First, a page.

Many directors of Black cultural centers believe this new push is quietly undermining their historical role. In fact, they are worried that Black centers either will be pushed to compromise their African-centered foundations in order to appeal to other ethnic groups or, more ominously, drop the Black title all together and become Multicultural centers. Either way, many directors are putting on their battle armor because they feel under attack (para. 5).

At the center of this debate over the advantages and disadvantages regarding types of centers are questions concerning who they should serve, in what ways, and if every sizeable ethnic group on campus should have a center (Hefner, 2002).

            Individuals in favor of the establishment of multicultural centers (MCCs), as opposed to mono-cultural or race-specific ones, emphasize the impact of providing broader services to students of color and underserved populations (Castillo-Cullather & Stuart, 2002; Patton, 2006a). They surmise that MCCs contribute to the building of racial harmony, handling acts of racial/cultural hate and intolerance, and cultivating cross-cultural appreciation. Multicultural center proponents call for the merging of mono-cultural centers in hopes that MCCs will increase understanding of intercultural commonalities and foster diversity awareness and identity development for students from multiple populations (Castillo-Cullather & Stuart, 2002; Princes, 1994; Stennis-Williams et al., 1988). Advocates of race-specific facilities postulate that they promote separatism and further isolate groups that exist in the margins of the campus community (Patton, 2006a).

            Supporters of mono-cultural centers maintain that there are countless advantages to offering a more focused mission directed toward an identifiable population with specific needs (Castillo-Cullather & Stuart, 2002; Patton, 2006). Population-specific initiatives can be more effective in recruiting and retaining minoritized students who are often ignored or overlooked. Focusing efforts toward a specific group can help with identity, community, and leadership development for marginalized student (Castillo-Cullather & Stuart, 2002). Collapsing existing centers into cross-cultural or multicultural centers, proposes Patton (2006a), is based upon the misconception that the needs of all underserved and underrepresented students can be realized through a single initiative.

            Similar to some culture center employees, many students of color feel threatened by the idea of merging race-specific centers with multicultural centers, arguing that collapsing the centers would invalidate and ignore their specific experiences as students of color (Patton, 2006a). Though race-specific culture centers often face criticism from administrators who question their relevance, Lozano (2010) maintains that Latino culture centers are often times the only space on campus to offer a holistic learning experience allowing Latina/o students to explore racial/ethnic identity development and engage in social justice activism, political education, community outreach, academic mentoring and support, leadership development, social and professional networking, and alumni outreach (p. 11). Each of the aforementioned factors can contribute to a students sense of belonging, academic confidence, and leadership skills. Lozano (2010) regards culture centers as a safe space for Latino students where they can explore their complicated identities, which often involve issues related to language, biracial/cultural identity, ethnicity, generational residency status, sexual orientation, gender roles, and indigenous identity.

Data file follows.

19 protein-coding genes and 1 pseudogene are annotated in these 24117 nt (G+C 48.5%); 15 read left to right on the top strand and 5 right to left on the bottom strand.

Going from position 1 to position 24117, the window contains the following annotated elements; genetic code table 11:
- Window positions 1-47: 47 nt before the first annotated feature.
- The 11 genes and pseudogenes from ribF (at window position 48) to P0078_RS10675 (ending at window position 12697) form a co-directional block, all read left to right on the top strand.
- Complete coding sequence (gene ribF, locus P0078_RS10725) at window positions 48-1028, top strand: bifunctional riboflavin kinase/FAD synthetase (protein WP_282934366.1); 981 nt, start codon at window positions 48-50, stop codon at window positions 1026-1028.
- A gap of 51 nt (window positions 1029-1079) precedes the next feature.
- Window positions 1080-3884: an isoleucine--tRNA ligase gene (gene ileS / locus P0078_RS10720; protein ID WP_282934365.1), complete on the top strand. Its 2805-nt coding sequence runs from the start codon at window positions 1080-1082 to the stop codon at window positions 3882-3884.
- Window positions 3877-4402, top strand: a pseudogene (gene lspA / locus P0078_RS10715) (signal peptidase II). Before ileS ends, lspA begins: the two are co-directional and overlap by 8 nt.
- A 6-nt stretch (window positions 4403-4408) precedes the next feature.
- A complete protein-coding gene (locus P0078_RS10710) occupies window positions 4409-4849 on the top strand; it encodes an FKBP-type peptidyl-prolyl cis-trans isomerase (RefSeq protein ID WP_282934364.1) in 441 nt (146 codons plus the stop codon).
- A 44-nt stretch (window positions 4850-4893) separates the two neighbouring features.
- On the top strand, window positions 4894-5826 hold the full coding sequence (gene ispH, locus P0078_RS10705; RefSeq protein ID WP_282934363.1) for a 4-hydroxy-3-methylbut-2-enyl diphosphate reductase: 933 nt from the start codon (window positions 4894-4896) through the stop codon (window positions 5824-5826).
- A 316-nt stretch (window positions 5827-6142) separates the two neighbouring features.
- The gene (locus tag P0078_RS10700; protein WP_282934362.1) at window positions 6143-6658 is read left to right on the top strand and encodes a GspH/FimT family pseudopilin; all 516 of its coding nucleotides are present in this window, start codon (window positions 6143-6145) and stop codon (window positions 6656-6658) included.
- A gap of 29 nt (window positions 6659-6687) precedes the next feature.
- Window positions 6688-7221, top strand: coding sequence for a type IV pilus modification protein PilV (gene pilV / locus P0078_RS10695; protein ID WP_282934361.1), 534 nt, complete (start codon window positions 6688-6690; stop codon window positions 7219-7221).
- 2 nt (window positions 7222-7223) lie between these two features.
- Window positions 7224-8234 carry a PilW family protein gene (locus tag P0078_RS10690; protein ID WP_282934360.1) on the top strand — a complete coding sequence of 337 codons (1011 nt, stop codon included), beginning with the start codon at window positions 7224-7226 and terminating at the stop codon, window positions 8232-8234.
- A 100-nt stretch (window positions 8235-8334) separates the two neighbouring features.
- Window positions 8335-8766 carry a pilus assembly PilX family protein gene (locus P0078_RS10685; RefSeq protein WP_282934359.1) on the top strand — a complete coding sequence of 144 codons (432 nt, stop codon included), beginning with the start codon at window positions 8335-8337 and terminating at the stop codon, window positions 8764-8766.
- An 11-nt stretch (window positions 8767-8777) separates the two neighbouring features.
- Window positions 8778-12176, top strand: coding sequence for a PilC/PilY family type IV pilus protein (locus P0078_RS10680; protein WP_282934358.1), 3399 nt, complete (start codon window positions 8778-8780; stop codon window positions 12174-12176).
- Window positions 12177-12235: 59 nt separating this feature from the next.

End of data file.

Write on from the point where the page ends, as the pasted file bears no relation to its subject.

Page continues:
Liu, Cuyjet, and Lee (2010) add that race-specific centers complete with staffing and resources gain more recognition than mere cultural festivals, performances, and food fairs. The facilities can address the development and cultural needs of students that otherwise are not being addressed. Moreover, these centers may aid faculty by exposing them to the needs of various student groups, as well as the cultural differences and similarities within ethnic groups and cultures, aiding in faculty multicultural competency development and their understanding of the diversity that can be found within a single ethnic/racial group (Liu et al., 2010). Shotton and colleagues (2010) agree that race-specific culture centers are necessary, as they counter experiences of isolation, alienation, dissatisfaction and overt racism faced by many minoritized students in higher education, while focusing on issues specific to cultural groups (Shotton, Yellowfish, & Cintron, 2010). In addition to serving the needs of historically marginalized racial and ethnic groups, race-specific culture centers can also help White students. Benitez (2010) observes that many White college students have had little to no cross-cultural engagement and are not aware of White privilege. He opines that culture centers may be used as spaces for the social deconstruction of Whiteness and racial superiority, aiding White students in thinking about their own identities by interacting with students of other racial and ethnic identities. Exposing White students to different races benefits both privileged and marginalized groups on campus (Benitez, 2010).